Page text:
View Full Version : Removing a fretboard from the neck

03-17-2015, 10:30 AM
Used titebond to glue the fretboard to the neck and it slid a smidge during clamping. Is it very difficult to remove with a hot knife or some other method? It bugs me and I would like to fix it.

03-17-2015, 10:33 AM
Heat gun , flat iron , infra red lamp, all these will work with a thin bladed tool ...eg: an artists pallet knife or similar...just take your time.
There are a few demo videos on YouTube.

03-17-2015, 06:09 PM
I just did this recently and what Ken says works. Keep in mind that there are two kinds of Titebond: Titebond I and Titebond II. T II is a waterproof glue and doesn't react to steam as easy as T I. For this reason I don't use T II anymore just in case, but T II will give it up eventually with persuasion. One thing to keep in mind is that removing fretboards with sharp wedges can be dangerous. No kidding. I almost slid a sharp dissassembly knife into my left hand. Be patient and wedge away pointing away from body parts at all times. There will be some considerable force involved and things can tend to give way quickly. Just saying from experience. I'm into sweat and tears, but not blood. Otherwise, removing fretboards is slow but a piece of cake.

03-17-2015, 10:54 PM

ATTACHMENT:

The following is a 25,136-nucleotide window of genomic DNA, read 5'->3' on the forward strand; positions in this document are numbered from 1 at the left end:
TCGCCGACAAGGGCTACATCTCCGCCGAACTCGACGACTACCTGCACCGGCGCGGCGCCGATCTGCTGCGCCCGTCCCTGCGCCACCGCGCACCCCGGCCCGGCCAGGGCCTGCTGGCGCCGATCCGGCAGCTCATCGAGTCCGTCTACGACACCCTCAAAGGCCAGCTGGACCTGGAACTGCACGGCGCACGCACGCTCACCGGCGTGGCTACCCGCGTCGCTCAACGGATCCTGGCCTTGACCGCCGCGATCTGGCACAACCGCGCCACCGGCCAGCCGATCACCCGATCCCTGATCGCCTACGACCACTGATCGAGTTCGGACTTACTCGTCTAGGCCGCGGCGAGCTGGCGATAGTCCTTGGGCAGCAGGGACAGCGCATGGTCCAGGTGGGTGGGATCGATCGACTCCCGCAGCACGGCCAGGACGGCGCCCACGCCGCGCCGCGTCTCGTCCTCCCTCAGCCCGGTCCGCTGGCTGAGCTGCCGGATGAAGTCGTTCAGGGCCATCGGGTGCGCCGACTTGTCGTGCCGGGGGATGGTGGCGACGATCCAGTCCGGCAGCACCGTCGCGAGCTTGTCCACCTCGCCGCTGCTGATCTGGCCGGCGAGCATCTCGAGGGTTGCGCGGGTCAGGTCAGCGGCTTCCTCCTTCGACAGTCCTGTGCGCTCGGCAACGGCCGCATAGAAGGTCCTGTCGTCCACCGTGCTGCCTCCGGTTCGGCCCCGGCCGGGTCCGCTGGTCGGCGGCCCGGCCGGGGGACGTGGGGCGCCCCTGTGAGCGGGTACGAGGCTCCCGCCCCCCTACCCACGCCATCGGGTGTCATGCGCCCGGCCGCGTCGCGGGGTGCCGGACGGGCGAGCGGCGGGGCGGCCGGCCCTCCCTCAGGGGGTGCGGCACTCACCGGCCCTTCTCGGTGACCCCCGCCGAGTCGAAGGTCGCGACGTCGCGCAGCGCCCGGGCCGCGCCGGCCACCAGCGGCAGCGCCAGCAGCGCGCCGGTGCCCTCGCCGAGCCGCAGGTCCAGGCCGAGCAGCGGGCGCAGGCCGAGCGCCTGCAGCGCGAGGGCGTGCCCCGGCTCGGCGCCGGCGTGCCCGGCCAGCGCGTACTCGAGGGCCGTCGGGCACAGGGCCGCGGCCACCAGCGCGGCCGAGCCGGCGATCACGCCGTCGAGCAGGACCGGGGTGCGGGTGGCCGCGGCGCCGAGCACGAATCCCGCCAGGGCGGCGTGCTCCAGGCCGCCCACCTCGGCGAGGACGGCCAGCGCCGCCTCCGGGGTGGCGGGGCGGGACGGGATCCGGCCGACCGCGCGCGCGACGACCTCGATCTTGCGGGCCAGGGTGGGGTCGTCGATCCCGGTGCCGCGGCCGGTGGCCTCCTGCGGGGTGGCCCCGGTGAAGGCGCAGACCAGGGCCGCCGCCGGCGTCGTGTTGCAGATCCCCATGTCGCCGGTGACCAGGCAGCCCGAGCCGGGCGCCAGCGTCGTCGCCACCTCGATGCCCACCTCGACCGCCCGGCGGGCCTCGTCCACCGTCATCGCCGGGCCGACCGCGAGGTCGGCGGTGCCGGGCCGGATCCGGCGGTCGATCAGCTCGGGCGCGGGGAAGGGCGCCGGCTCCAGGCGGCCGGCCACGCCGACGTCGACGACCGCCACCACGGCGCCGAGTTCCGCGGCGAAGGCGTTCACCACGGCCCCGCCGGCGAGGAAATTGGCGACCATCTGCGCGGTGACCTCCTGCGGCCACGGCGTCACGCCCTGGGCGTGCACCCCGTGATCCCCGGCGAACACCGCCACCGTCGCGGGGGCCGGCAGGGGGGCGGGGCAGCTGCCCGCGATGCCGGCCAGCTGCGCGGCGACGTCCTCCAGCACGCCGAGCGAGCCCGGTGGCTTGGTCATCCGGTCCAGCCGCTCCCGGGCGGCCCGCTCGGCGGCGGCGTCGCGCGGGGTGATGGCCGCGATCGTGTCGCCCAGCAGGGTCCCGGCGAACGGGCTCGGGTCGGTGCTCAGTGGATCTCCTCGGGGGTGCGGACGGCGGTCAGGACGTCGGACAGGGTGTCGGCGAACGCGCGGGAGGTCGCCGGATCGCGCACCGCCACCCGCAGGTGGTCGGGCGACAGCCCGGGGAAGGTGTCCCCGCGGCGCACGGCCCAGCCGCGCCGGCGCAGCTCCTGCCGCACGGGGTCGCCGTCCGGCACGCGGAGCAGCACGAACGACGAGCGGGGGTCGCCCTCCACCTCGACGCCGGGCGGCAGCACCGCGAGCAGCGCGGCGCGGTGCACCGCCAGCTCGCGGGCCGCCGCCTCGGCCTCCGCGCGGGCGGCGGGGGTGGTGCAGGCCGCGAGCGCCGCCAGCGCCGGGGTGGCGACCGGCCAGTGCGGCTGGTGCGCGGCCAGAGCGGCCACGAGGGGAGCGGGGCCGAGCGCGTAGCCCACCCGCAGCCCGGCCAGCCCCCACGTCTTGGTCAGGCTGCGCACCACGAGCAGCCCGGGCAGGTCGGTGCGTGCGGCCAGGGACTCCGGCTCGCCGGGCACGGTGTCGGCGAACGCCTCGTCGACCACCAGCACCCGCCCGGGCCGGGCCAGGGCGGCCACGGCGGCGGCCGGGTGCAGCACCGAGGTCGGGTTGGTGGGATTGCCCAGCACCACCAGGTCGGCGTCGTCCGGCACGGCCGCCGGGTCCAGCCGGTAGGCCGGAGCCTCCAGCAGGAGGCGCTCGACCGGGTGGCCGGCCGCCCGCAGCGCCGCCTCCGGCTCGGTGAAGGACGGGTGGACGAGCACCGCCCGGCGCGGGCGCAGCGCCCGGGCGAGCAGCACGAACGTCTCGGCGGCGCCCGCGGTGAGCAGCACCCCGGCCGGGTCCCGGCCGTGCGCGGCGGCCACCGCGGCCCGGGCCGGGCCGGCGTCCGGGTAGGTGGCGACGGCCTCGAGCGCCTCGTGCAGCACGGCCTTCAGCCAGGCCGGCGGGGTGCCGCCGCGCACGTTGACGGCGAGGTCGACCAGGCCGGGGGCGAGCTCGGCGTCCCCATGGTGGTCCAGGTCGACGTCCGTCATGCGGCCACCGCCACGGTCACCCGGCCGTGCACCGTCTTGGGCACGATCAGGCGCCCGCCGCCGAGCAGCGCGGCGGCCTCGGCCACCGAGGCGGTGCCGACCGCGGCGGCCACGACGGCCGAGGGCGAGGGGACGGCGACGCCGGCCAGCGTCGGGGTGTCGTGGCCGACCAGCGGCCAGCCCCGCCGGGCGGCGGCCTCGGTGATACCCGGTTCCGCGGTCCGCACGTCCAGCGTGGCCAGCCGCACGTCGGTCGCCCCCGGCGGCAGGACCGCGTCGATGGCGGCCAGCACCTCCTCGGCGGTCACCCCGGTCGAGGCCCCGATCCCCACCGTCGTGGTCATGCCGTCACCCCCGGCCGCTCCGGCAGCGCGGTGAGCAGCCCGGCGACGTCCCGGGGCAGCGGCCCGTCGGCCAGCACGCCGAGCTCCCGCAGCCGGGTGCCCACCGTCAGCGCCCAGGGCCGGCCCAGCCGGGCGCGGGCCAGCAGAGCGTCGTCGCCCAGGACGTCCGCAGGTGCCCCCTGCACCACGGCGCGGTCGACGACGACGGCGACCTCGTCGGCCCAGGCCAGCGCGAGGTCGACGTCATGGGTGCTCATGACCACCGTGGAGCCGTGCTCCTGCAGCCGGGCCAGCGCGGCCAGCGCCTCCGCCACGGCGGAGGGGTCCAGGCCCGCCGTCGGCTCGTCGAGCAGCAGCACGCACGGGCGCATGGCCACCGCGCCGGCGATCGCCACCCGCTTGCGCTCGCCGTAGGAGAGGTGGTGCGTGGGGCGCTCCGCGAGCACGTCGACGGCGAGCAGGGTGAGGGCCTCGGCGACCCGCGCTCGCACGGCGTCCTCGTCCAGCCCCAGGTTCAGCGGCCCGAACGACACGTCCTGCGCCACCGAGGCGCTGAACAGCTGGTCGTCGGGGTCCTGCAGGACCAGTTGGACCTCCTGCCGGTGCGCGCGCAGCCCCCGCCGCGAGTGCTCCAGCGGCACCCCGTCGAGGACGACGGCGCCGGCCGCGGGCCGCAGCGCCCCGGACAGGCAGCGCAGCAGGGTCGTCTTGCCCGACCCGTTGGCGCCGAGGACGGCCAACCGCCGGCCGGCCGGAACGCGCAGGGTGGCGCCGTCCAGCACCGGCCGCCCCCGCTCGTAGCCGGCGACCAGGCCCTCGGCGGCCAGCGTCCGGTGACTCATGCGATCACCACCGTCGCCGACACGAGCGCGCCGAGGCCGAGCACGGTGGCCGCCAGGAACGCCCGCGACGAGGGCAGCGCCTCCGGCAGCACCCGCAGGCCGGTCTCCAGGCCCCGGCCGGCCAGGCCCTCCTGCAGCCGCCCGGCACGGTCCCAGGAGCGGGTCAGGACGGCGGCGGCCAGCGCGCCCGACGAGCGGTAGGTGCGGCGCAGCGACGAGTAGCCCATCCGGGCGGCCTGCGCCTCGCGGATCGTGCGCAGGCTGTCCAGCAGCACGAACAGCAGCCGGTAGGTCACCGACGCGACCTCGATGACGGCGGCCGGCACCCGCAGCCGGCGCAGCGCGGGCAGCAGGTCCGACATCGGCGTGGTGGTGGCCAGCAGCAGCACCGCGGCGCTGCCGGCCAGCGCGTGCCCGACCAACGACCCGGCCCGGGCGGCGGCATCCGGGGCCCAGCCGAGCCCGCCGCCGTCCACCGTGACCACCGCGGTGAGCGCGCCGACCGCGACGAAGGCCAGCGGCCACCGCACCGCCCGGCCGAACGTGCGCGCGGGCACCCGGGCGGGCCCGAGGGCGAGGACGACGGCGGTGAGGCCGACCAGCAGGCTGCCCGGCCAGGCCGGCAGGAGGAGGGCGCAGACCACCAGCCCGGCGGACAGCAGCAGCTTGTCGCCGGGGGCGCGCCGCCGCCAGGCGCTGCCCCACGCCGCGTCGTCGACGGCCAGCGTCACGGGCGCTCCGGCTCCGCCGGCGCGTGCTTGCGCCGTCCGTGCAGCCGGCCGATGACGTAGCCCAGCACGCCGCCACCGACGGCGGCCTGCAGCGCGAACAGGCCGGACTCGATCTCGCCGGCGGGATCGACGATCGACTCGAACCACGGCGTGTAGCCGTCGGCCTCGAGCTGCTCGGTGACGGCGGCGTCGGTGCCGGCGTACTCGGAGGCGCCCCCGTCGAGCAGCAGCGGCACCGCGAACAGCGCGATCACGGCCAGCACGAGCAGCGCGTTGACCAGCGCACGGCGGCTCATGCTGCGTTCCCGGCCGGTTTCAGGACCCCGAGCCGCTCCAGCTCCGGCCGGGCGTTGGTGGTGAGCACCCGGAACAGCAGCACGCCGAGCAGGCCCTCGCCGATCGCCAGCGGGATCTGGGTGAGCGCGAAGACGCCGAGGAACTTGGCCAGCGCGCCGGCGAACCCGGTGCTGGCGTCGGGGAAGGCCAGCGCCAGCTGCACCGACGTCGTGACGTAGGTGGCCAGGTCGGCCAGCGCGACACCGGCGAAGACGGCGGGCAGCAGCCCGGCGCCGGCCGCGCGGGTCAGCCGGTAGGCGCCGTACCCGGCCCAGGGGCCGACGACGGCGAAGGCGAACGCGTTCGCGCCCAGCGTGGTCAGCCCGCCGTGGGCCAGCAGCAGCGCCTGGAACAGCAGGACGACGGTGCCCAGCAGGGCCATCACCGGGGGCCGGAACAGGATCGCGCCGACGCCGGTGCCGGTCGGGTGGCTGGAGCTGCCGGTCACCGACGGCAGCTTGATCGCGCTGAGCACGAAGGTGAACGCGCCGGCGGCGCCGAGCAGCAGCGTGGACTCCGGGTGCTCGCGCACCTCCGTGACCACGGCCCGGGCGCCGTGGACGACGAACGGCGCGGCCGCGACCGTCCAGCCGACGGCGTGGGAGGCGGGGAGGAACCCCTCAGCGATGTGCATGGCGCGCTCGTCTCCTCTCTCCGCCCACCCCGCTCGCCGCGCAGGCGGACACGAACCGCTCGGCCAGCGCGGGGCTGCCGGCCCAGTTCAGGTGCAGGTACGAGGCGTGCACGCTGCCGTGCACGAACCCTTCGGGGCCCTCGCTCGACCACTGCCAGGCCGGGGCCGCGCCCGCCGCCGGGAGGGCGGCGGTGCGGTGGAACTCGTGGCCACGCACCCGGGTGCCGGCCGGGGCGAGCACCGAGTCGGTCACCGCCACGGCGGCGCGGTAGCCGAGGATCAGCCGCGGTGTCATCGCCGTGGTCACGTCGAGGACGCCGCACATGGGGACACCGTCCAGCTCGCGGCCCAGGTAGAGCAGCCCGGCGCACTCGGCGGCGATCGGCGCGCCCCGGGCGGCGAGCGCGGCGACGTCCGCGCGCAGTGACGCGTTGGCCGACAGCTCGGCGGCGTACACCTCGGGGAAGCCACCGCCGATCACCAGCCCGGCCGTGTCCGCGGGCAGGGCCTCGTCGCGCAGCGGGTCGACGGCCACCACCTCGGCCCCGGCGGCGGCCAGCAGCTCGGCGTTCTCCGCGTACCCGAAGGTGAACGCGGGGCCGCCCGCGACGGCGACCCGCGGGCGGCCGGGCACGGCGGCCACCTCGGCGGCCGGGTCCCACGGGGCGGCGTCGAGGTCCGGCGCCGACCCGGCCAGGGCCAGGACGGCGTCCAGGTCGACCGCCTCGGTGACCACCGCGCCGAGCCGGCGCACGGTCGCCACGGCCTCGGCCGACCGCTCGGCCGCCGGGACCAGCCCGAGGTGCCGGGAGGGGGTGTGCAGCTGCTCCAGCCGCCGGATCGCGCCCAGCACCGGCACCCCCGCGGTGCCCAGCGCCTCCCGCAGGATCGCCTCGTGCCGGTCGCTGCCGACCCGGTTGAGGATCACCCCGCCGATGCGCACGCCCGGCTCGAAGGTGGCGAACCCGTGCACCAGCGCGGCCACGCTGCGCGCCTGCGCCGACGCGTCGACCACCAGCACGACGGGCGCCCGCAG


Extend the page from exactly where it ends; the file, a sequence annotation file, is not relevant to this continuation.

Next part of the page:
The tool must be thin but it shouldn't be sharp. It can dive into the wood of the neck or, depending on grain direction, cut upwards into the fretboard.

03-18-2015, 04:09 AM
Break out the clothes iron and heat it up. It will come off ok because the glue is still fresh. Just take it slow.....start by heating the body joint end until you can lift the fretboard up with your fingers. Then you can insert the tool and work your way up to the nut.
Ditto what Sven said...no sharp tools. I think a putty or spackle knife works best. 1 - 2" wide and flexible with slightly rounded corners.

03-18-2015, 09:44 AM
I use a confectioner's spatula. Long thin stainless steel blade with a wooden handle. Strong but flexible. Very popular kitchen items in the 60's, apparently, so quite easy to pick up in second hand shops for a couple of dollars.

03-18-2015, 02:01 PM
Unless it's absolutely miles out, you could possibly re-align the neck-to-body join to compensate. Assuming it's a plain, simple design with no binding or decoration, IME it takes almost as long to cleanly and safely remove a fretboard, sort out any minor damage, clean up the gluing surfaces and re-glue the fretboard as it does to make a new neck and fretboard from scratch.